Gold Bores Investors

The Market Gage - Gold is Elemental

The lack of interest in the Gold market by traders, speculators and of course investors continues to keep the price of Gold seemingly locked in place. When the market gets this boring you will start to see some traders sell into the weakness knowing a rally is not in the cards. Typically these are day traders just looking to short the market trying to pick up a few shekels.

The Silver market is still inundated with a tremendous amount of silver on the shelves of warehouses and dealers vaults, keeping the price under pressure.

The price of Palladium continues to decline as funds and other speculators head for the exits. Speculators have reduced their net long positions by almost 2,300 contracts last week. Palladium ETFs are also in liquidation mode as holdings are now hitting a new low for the year. The threat of a 20 percent tariff by the President on imported automobiles is the main driver of lower prices.

The price of Platinum continues to be under pressure as the demand for diesel engines fades away. Now adding fuel to the fire is a report that a German Court has approved plans by some cities to ban older diesel cars. Hard to find any good news in the PGM market these days.

Greece Gets Relief

Eurozone creditors reach ‘historic’ deal on Greek debt relief.

A story in the financial times on Friday reported that the Eurozone governments have brokered a long-awaited debt relief deal for Greece, pushing back repayment deadlines on almost €100bn of bailout loans as the country prepares to exit its era of financial rescue programs.

Finance ministers hammered out the final points of an agreement in more than six hours of talks that stretched into the night in Luxembourg on Thursday. The deal was immediately hailed by governments as a “historic” step after eight years in which Greece has undergone three bailout programs and suffered the worst depression of any European economy in modern times.

“It is an exceptional moment,” said Pierre Moscovici, the EU’s economy commissioner, after the meeting. “The Greek crisis ends here tonight in Luxembourg.” The debt deal sent a ripple of enthusiasm through Greek financial markets on Friday. The yield on the thinly traded Greek 10-year bond dipped by 22 basis points to 4.1 per cent, its lowest for more than a month. Meanwhile the Athens composite index of leading Greek equities rose 2.5 per cent, led by bank stocks.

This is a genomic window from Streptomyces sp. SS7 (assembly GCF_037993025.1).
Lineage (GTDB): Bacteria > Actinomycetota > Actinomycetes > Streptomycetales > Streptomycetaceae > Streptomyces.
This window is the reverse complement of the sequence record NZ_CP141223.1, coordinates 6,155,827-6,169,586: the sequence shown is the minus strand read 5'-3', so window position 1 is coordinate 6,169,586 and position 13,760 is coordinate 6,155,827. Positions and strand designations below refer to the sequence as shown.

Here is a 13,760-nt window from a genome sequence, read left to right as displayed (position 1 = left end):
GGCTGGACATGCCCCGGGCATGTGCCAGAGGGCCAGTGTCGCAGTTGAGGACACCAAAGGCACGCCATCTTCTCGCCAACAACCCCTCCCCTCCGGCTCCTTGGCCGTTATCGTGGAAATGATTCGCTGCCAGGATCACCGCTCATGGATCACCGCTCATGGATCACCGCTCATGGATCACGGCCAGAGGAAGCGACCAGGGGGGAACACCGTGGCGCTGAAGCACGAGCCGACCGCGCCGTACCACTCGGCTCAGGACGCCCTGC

The agreement means the repayment of €96bn of bailout loans, about 40 per cent of the total Greece needs to repay the Eurozone over the coming decades, will be pushed back 10 years. The earliest repayment deadlines shift from 2023 to 2033. The plan also includes increasing the size of Greece’s final installment of bailout money to help build up cash reserves that can sustain it over the months to come.

Sounds to me as if this is just another attempt to kick the can down the road avoiding a debt crisis and is no different than what we are doing here in the States ignoring our country’s debt.

Have a wonderful Monday.

Disclaimer: This editorial has been prepared by Walter Pehowich of Dillon Gage Metals for information and thought-provoking purposes only and does not purport to predict or forecast actual results. This editorial opinion is not to be construed as investment advice or as a recommendation regarding any particular security, commodity or course of action. Opinions expressed herein cannot be attributable to Dillon Gage. Reasonable people may disagree about the events discussed or opinions expressed herein. In the event any of the assumptions used herein do not come to fruition, results are likely to vary substantially. It is not a solicitation or advice to make any exchange in commodities, securities or other financial instruments. No part of this editorial may be reproduced in any manner, in whole or in part, without the prior written permission of Dillon Gage Metals. Dillon Gage Metals shall not have any liability for any damages of any kind whatsoever relating to this editorial. You should consult your advisers with respect to these areas. By posting this editorial, you acknowledge, understand and accept this disclaimer.